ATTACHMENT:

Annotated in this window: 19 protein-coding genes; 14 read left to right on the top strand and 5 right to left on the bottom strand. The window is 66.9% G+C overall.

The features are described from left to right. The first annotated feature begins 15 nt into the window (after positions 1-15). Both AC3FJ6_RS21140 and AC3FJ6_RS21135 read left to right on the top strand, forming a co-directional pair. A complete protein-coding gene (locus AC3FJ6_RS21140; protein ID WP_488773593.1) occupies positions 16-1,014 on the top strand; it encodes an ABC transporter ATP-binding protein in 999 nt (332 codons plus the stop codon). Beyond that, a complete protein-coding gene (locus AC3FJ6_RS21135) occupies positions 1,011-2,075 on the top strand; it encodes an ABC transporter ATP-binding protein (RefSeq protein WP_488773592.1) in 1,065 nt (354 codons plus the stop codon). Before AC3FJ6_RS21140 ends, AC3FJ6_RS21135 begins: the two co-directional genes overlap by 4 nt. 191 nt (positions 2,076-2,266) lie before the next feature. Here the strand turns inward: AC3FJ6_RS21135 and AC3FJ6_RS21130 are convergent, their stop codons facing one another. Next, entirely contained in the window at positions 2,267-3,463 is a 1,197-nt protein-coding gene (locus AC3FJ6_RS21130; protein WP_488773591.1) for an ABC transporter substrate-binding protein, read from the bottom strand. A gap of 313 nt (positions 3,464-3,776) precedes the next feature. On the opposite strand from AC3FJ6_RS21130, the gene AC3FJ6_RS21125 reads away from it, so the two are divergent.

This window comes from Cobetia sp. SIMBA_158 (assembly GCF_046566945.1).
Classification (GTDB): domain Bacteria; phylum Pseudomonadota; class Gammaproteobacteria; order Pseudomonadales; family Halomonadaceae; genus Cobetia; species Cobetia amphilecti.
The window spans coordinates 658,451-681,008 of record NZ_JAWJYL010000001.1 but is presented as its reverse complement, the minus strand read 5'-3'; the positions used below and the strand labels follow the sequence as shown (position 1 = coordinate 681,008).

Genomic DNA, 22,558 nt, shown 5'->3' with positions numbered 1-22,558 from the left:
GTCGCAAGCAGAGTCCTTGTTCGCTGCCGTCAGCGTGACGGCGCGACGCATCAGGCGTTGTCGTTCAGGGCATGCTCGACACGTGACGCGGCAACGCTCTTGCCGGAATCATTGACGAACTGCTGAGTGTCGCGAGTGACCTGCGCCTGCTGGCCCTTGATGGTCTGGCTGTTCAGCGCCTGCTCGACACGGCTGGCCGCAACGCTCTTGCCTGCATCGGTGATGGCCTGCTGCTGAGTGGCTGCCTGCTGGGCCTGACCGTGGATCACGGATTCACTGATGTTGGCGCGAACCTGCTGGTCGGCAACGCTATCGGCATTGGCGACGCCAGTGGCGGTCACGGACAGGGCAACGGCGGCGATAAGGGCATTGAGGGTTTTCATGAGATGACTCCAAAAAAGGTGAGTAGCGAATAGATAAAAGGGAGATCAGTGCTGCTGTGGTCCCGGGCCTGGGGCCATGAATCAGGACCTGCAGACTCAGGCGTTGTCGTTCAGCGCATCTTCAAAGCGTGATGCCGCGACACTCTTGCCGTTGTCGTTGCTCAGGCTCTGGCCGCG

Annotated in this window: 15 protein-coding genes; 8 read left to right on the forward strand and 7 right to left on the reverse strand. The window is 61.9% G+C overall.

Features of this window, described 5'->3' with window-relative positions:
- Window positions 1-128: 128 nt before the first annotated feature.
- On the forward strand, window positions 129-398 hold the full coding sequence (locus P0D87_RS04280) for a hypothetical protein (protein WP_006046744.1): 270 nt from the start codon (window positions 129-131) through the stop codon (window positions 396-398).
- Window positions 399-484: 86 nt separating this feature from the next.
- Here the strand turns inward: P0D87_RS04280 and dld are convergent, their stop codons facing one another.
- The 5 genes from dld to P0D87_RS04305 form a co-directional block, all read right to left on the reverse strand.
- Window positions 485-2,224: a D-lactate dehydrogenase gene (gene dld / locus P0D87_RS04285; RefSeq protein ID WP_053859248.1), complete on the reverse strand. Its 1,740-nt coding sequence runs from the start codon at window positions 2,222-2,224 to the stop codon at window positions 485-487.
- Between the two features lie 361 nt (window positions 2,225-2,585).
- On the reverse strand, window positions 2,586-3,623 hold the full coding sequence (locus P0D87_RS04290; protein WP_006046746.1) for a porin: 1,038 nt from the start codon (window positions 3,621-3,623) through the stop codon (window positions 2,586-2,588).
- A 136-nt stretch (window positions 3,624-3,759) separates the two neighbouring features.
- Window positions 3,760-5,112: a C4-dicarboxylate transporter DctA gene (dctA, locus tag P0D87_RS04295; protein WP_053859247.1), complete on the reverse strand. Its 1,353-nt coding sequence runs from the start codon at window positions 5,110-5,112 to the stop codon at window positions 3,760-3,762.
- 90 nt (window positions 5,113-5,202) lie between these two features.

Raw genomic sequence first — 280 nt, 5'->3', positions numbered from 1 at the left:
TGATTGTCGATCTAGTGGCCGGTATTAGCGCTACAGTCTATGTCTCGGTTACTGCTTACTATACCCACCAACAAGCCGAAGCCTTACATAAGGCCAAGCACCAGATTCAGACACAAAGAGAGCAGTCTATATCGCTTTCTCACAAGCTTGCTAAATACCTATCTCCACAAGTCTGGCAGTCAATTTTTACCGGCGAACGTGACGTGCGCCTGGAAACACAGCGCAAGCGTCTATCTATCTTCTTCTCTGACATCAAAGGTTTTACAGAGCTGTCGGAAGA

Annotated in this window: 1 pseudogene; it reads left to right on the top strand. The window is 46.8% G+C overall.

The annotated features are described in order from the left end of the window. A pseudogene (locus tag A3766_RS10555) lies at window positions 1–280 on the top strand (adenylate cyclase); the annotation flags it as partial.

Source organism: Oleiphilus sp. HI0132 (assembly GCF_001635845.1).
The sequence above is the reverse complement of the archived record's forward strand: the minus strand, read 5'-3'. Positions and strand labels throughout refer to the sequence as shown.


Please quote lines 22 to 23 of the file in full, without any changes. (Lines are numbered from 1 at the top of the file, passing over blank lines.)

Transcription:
TGATTGTCGATCTAGTGGCCGGTATTAGCGCTACAGTCTATGTCTCGGTTACTGCTTACTATACCCACCAACAAGCCGAAGCCTTACATAAGGCCAAGCACCAGATTCAGACACAAAGAGAGCAGTCTATATCGCTTTCTCACAAGCTTGCTAAATACCTATCTCCACAAGTCTGGCAGTCAATTTTTACCGGCGAACGTGACGTGCGCCTGGAAACACAGCGCAAGCGTCTATCTATCTTCTTCTCTGACATCAAAGGTTTTACAGAGCTGTCGGAAGA

Annotated in this window: 1 pseudogene; it reads left to right on the top strand. The window is 46.8% G+C overall.